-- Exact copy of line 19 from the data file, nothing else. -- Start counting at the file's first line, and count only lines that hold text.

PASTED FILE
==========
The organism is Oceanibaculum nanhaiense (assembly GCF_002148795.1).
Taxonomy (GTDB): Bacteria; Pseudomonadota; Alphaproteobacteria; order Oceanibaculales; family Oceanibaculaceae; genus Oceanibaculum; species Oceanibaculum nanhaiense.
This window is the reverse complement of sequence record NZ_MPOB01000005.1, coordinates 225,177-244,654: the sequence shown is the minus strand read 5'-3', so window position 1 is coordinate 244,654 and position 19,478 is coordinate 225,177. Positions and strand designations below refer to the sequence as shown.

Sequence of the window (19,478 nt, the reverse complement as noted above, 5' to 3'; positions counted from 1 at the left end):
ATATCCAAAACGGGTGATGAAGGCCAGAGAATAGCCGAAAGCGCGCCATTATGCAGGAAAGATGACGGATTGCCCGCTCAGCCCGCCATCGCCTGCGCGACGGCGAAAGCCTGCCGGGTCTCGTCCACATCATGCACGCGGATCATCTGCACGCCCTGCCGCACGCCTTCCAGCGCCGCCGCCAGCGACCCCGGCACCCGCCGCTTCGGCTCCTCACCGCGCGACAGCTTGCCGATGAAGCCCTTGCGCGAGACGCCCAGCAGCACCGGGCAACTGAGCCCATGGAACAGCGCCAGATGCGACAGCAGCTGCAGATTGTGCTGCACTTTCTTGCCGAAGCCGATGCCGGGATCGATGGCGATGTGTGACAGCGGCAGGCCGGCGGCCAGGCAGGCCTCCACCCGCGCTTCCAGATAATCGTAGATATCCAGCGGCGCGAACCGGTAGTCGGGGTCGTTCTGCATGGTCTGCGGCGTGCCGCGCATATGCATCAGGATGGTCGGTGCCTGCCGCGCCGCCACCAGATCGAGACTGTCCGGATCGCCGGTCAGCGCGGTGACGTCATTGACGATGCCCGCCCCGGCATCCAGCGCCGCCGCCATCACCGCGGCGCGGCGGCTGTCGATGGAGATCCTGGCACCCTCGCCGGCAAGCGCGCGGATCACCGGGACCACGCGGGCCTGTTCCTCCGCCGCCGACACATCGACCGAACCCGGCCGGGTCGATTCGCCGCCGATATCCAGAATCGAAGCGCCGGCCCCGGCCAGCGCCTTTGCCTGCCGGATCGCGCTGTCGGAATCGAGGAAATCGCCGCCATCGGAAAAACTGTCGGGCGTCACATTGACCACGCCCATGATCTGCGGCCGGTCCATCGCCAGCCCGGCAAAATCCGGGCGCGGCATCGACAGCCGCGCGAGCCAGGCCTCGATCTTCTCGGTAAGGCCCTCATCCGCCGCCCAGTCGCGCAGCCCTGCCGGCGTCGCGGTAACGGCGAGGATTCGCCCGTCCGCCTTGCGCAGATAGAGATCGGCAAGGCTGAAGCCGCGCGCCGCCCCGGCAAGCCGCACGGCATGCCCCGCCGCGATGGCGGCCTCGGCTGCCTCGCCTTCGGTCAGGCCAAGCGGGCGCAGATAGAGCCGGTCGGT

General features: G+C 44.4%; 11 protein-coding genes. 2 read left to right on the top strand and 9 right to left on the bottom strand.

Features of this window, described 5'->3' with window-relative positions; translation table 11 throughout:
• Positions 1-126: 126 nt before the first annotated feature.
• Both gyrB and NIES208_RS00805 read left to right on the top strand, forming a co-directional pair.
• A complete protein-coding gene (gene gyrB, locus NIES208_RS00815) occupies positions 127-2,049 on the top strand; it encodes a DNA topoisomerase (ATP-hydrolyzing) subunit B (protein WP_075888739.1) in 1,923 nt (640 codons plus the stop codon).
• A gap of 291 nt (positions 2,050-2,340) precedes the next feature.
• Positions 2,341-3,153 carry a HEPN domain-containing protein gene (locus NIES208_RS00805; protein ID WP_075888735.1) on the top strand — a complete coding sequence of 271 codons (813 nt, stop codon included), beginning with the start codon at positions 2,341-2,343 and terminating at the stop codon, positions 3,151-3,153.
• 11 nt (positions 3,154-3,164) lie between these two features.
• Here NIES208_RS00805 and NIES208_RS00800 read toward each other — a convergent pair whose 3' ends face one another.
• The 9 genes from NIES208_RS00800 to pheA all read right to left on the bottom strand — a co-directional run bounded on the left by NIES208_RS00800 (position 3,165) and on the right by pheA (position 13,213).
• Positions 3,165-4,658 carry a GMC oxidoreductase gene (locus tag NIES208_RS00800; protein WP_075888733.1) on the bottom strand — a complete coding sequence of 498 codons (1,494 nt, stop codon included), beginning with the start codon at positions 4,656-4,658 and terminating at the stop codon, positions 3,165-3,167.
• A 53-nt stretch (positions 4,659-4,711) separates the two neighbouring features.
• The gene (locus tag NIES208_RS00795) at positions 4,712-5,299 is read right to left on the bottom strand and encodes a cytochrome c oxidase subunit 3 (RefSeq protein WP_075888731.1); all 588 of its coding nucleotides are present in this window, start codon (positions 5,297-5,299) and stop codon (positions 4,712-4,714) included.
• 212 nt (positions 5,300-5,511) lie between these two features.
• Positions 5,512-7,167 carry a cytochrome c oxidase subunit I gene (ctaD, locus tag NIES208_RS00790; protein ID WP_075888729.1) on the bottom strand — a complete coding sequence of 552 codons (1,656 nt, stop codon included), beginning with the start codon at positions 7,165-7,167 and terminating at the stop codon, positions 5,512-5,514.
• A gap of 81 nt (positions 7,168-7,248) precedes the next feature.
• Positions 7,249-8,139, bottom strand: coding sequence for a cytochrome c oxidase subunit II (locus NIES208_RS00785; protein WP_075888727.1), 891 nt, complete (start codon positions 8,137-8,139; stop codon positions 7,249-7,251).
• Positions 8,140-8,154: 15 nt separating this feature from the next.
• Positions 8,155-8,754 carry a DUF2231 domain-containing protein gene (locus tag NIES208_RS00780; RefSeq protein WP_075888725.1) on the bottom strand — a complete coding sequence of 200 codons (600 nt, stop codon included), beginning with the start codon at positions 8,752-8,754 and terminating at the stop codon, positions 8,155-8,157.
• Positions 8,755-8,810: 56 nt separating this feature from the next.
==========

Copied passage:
• 212 nt (positions 5,300-5,511) lie between these two features.